So, what's a chat dump? The chat dumps are hills of sand size particles of ground rock left from lead mining. They were piled up all over St. Francois County. As a teenager they were the perfect place for a kegger. We believed that the local law enforcement didn't want to have to climb the dump to arrest us, so we were safe to party. Today I imagine that it was because they knew where we were, felt it was punishment enough to drag the keg to the top of the dump, and knew if we fell it was a soft landing and a long roll. Not that I would know.
Life among the chat dumps was not all fun and games. One of my most vivid childhood memories involving the St. Joseph Lead Company spawned my father's version of "you'll shoot you're eye out."
My Grandmother's home was the third house from where an old private wagon road entered a chat field owned by the St. Joseph Lead Company. The Company maintained a powder magazine in that field. The locals had made paths across the field to walk to and from Flat River, Deslodge, and Cantwell. The Company had constructed stiles for the public to cross over the fences into the fields. The tract was not entirely fenced. Children were known to play in the field and about and on the powder magazine when it was in disuse. Men trained their dogs in the field and discharged firearms. My Grandmother's home was within two hundred yards of the powder magazine.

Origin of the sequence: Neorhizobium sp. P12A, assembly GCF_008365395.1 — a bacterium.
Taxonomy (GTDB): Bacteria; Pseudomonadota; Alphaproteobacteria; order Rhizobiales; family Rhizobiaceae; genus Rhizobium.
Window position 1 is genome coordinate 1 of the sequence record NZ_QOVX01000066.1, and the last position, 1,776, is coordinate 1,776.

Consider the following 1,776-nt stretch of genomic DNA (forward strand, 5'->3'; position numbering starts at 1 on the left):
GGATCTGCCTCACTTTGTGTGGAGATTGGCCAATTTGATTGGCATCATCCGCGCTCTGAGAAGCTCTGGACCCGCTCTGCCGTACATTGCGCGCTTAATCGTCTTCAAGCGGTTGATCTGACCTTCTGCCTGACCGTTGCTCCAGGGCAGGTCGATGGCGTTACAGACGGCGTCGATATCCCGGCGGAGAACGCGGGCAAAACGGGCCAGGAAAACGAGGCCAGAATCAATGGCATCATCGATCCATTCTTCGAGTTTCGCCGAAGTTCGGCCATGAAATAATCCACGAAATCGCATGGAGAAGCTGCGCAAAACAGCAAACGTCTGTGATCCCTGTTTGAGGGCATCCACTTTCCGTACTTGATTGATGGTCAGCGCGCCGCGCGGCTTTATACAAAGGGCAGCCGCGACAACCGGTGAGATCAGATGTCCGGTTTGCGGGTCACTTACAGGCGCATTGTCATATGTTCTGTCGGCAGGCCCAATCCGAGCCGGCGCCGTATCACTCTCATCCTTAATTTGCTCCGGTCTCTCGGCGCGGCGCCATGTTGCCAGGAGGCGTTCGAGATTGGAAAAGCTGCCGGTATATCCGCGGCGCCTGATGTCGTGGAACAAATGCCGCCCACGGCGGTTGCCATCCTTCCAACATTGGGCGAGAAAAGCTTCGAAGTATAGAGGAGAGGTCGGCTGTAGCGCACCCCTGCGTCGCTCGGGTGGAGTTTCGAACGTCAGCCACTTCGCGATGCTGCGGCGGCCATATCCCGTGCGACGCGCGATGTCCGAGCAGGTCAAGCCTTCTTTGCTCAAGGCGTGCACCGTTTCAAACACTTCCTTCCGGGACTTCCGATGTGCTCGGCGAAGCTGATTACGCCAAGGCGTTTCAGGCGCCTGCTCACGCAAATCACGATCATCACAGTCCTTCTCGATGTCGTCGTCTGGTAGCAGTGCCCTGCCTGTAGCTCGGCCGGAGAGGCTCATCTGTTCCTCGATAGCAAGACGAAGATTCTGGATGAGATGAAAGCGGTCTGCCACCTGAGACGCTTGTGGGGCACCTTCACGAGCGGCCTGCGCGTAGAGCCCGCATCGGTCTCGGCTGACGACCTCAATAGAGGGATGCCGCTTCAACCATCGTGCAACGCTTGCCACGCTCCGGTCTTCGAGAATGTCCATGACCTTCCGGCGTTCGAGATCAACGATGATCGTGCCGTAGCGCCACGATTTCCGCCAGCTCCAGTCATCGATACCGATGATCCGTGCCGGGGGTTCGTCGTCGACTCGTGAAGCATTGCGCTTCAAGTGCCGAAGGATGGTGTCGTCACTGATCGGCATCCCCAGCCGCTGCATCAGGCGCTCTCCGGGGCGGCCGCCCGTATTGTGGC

The story as I remember is that on the afternoon of January 3, 1953, Hubert Dale Prather, a seventeen year-old from the neighborhood put a 22 rifle to the keyhole of the lock on the powder house and fired. The powder house exploded with terrific force, killing Hubert and two friends. I witnessed the destruction at my grandmother's, broken glass everywhere and I overheard my Grandmother and Father talking about how the bodies were never found. "Blown to pieces most likely," they said. I never again walked the length of the three houses to the chat field. Never, ever.
As an adult looking into the case I found there was more to the story, as there always is. After years of disuse, the Company began placing large quantities of dynamite caps in boxes in the powder house. The boxes were piled on runners to a height of about five feet on the day of the explosion. The chat had blown up one side of the house allowing the neighborhood children to climb on the roof. The house was made of ten inch concrete reinforced walls. There was a steel reinforced door and the lock did not go completely through the door. The jury found Hubert did not shoot into the powder house. A cause for the explosion was never determined. The explosion occurred with such force that the powder magazine was demolished and left rubble. Three people were killed. The court case also did not discuss if the boys' bodies were ever recovered.